Science & Technology



More than half of US gun owners store at least one firearm without any locks, survey reveals

Melissa Healy, Los Angeles Times on

Published in Science & Technology News

More than half of U.S. gun owners store at least one firearm without any locks or other measures to prevent its theft or use by an unauthorized person, according to the first study in more than two decades to ask owners about weapons storage.

The remaining 46 percent of gun owners who responded to the survey said they kept all their weapons locked in a gun safe, case or cabinet, or inactivated their weapon with a trigger lock.

Among gun owners with children younger than 18 living at home, rates of safe storage were a bit higher. But 45 percent of these gun owners said they keep at least one firearm in an unsecured state, and 10 percent said they store all their guns in unlocked locations without trigger locks.

The study, published Thursday in the American Journal of Public Health, revealed that 7 percent of survey takers keep all their guns and their ammunition together in an unlocked location.

In a country estimated to have 55 million gun owners, the findings suggest that at least 5.5 million households have at least one firearm that could be stolen by a thief, borrowed by a despondent or homicidal family member, or played with by a curious child.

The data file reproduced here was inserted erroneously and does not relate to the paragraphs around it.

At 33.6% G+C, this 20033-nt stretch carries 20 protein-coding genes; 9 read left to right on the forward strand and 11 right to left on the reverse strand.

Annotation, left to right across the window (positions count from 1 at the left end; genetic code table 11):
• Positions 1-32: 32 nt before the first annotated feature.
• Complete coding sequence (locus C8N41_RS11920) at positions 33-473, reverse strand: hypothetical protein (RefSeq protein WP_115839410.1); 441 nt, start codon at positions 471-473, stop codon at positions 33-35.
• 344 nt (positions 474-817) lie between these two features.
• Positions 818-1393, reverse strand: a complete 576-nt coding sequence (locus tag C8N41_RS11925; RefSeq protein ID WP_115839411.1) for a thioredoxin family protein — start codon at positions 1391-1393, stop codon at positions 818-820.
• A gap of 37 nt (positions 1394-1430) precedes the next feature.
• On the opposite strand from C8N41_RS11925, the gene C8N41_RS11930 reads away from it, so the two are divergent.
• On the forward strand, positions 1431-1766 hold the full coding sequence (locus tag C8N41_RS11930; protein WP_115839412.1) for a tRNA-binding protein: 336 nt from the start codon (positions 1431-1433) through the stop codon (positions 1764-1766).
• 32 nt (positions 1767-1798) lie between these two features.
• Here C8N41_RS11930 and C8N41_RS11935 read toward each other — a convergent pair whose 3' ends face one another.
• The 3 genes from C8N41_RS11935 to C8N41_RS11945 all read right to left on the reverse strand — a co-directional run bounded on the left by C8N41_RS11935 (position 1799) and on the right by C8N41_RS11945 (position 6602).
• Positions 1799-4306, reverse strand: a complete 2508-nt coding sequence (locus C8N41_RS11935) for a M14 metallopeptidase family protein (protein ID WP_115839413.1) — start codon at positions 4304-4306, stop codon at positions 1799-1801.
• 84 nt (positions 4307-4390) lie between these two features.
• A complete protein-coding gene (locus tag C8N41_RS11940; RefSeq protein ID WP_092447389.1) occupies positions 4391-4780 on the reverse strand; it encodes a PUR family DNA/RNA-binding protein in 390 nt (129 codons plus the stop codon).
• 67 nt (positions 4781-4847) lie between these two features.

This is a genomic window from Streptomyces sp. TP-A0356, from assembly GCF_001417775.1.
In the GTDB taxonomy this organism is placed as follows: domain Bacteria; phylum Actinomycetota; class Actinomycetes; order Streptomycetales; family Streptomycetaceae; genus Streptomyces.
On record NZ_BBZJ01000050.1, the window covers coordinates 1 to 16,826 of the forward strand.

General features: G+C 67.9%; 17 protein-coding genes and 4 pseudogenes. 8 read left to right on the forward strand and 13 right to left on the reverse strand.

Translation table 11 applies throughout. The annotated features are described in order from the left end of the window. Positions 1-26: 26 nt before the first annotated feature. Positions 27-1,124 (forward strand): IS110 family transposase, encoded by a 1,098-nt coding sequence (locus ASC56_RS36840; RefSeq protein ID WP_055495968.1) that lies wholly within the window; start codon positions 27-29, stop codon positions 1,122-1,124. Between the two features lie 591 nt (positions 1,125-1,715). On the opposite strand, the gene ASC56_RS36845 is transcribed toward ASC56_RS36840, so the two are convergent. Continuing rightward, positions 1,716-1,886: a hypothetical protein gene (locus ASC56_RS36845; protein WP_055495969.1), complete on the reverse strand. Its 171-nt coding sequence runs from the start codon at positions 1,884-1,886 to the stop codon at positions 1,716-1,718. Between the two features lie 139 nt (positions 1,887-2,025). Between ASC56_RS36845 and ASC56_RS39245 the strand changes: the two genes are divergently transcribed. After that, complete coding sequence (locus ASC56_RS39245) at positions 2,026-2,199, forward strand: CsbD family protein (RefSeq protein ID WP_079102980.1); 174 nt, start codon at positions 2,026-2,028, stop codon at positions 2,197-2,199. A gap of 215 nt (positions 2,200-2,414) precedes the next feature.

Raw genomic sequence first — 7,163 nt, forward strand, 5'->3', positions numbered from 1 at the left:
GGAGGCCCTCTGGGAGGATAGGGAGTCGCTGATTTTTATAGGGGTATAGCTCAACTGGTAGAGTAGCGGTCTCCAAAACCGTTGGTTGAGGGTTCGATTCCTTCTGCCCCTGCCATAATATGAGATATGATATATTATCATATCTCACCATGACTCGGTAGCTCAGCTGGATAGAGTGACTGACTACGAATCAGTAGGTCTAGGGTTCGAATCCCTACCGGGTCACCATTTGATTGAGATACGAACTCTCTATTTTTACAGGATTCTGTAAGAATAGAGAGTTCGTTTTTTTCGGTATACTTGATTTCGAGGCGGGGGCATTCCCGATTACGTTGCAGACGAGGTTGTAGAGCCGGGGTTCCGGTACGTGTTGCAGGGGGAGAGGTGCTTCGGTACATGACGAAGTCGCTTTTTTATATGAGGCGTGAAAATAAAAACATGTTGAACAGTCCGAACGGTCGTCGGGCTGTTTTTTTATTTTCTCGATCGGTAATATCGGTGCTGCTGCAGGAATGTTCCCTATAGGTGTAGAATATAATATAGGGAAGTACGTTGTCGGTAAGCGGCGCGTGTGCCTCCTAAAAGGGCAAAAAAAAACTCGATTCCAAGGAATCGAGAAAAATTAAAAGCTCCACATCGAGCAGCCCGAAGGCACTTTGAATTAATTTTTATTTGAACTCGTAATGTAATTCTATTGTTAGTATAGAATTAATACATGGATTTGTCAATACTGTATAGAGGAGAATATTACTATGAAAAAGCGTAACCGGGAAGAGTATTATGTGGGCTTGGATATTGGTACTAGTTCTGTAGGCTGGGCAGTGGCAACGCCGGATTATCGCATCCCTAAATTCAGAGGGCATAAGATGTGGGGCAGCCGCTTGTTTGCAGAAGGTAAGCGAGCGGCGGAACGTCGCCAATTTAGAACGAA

A welter of previous research has found that such scenarios take a very real toll on the lives and health of Americans, contributing to criminal violence, suicide and accidents.

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About 500,000 firearms are estimated to be stolen each year, and they quickly become part of the vast ocean of illegally owned firearms in the U.S. An analysis of gun-related crimes committed in Pittsburgh in 2008 found that 79 percent were carried out with a firearm not legally owned by the perpetrator.

If that figure were nationally representative, it would suggest that gun theft played a role in close to 9,000 gun-related killings committed in 2015, as well as untold assaults, rapes and robberies.

The survey comes on the heels of other research revealing that gun-owning families whose children have psychiatric illnesses are no more likely than other families to store their firearms safely.

That study, published Monday in the journal Pediatrics, found that gun ownership rates among parents -- about 42 percent -- were similar in homes with and without a child or children who suffered from depression, attention deficit hyperactivity disorder or other mental health conditions.


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